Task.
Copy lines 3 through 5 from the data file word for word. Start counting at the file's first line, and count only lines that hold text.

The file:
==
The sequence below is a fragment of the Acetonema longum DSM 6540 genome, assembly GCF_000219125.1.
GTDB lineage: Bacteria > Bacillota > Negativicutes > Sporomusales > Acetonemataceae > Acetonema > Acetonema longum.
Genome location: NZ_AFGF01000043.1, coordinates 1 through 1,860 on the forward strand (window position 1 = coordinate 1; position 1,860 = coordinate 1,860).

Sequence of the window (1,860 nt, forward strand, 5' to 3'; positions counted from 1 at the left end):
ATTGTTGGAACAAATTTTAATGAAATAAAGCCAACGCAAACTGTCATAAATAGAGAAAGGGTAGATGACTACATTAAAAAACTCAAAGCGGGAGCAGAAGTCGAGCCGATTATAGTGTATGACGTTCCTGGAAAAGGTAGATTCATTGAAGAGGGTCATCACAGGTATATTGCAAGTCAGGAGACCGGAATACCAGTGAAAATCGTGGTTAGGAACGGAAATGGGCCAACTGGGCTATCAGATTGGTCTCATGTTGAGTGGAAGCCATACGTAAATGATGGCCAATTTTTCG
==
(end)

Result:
Genome location: NZ_AFGF01000043.1, coordinates 1 through 1,860 on the forward strand (window position 1 = coordinate 1; position 1,860 = coordinate 1,860).

Sequence of the window (1,860 nt, forward strand, 5' to 3'; positions counted from 1 at the left end):
ATTGTTGGAACAAATTTTAATGAAATAAAGCCAACGCAAACTGTCATAAATAGAGAAAGGGTAGATGACTACATTAAAAAACTCAAAGCGGGAGCAGAAGTCGAGCCGATTATAGTGTATGACGTTCCTGGAAAAGGTAGATTCATTGAAGAGGGTCATCACAGGTATATTGCAAGTCAGGAGACCGGAATACCAGTGAAAATCGTGGTTAGGAACGGAAATGGGCCAACTGGGCTATCAGATTGGTCTCATGTTGAGTGGAAGCCATACGTAAATGATGGCCAATTTTTCG